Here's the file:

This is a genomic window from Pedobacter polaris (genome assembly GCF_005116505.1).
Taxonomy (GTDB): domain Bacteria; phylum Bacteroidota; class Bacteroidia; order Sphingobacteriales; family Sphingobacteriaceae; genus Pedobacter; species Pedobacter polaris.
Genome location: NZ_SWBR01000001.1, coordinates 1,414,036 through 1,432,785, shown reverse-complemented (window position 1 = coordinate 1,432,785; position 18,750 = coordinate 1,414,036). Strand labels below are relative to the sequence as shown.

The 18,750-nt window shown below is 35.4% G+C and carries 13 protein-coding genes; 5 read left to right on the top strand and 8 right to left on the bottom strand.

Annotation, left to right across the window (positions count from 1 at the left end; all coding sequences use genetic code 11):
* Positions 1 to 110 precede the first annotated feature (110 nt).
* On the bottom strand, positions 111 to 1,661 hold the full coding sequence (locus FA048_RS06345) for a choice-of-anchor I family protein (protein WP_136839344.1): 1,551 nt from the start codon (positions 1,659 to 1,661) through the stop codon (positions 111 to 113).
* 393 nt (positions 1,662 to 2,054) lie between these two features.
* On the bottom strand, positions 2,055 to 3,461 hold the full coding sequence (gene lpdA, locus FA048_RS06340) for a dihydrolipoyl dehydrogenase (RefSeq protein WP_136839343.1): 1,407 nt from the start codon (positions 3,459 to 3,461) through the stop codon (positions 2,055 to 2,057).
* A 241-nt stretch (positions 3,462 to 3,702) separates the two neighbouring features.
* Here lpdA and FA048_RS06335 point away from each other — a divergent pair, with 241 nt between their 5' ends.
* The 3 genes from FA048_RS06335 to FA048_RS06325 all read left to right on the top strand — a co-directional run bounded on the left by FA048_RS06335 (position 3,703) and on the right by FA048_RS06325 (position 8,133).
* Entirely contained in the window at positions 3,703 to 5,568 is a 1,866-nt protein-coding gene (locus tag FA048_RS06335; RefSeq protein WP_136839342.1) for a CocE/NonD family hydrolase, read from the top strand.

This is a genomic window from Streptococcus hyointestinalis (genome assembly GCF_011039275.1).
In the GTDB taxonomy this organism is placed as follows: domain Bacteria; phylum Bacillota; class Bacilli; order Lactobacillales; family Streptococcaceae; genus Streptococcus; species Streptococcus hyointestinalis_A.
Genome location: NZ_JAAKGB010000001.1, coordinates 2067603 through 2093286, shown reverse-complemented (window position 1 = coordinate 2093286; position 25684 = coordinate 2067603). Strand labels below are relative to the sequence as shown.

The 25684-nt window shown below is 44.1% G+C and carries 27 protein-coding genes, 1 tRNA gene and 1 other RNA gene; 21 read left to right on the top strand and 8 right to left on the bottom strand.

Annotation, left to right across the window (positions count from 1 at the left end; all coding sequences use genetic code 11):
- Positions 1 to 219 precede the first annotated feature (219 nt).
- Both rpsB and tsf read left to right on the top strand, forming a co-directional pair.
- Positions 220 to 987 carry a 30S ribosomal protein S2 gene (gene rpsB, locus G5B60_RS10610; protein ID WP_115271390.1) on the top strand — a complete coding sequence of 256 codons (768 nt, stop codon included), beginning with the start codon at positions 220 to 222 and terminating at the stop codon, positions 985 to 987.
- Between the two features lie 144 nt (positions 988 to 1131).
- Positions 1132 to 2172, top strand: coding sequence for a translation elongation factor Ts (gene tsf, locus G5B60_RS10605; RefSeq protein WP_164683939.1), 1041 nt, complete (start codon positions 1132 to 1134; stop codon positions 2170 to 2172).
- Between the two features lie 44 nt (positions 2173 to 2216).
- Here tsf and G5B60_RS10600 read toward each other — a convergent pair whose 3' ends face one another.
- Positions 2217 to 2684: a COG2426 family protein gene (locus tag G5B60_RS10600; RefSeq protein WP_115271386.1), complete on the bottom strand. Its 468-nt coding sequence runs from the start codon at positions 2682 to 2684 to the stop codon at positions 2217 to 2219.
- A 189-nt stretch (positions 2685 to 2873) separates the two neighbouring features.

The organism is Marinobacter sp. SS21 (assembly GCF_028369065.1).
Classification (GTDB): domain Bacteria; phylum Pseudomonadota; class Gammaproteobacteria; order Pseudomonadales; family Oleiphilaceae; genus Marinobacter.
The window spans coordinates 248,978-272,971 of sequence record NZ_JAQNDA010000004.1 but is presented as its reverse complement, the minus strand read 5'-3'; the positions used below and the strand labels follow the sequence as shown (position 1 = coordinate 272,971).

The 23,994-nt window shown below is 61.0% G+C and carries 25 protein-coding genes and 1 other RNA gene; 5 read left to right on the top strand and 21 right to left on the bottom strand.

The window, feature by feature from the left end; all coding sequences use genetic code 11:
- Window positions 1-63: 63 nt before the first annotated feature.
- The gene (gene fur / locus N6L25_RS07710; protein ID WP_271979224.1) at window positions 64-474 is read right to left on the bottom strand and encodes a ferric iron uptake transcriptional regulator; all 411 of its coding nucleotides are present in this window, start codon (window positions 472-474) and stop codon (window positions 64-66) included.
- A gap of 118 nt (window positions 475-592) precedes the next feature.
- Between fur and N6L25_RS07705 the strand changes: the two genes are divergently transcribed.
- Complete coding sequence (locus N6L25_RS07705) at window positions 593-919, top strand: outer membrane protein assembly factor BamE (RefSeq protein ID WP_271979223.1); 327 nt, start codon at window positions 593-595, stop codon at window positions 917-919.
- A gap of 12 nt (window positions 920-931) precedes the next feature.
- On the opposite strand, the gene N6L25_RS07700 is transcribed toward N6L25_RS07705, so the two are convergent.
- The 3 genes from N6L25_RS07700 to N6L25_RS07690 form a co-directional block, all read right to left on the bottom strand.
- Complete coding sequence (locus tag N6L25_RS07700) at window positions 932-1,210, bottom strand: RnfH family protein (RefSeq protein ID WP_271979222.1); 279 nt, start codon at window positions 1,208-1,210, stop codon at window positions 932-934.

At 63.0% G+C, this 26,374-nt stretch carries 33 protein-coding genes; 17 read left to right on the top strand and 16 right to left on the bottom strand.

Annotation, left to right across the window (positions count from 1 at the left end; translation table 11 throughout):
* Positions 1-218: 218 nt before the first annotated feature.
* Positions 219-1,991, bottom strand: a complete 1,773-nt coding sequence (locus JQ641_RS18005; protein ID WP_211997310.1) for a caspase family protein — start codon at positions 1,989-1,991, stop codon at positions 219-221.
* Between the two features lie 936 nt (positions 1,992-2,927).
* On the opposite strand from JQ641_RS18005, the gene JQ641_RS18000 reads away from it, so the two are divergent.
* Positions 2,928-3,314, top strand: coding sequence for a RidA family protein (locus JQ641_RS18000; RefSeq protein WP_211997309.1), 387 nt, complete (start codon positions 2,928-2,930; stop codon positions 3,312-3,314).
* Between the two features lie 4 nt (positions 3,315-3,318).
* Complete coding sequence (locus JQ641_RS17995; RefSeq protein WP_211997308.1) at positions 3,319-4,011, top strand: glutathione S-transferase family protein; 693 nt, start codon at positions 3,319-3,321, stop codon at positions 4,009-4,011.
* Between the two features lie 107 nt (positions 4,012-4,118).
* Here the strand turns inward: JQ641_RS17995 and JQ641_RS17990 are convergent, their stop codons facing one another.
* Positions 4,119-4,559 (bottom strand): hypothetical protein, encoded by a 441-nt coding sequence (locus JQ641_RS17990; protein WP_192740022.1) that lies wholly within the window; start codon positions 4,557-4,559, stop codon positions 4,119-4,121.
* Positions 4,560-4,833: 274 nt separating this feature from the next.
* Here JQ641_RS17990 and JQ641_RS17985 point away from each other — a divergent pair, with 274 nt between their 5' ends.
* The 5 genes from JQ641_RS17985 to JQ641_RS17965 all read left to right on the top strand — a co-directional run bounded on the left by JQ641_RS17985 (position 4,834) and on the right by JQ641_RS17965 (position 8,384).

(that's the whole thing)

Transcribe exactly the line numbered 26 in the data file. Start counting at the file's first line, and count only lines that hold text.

- Positions 2217 to 2684: a COG2426 family protein gene (locus tag G5B60_RS10600; RefSeq protein WP_115271386.1), complete on the bottom strand. Its 468-nt coding sequence runs from the start codon at positions 2682 to 2684 to the stop codon at positions 2217 to 2219.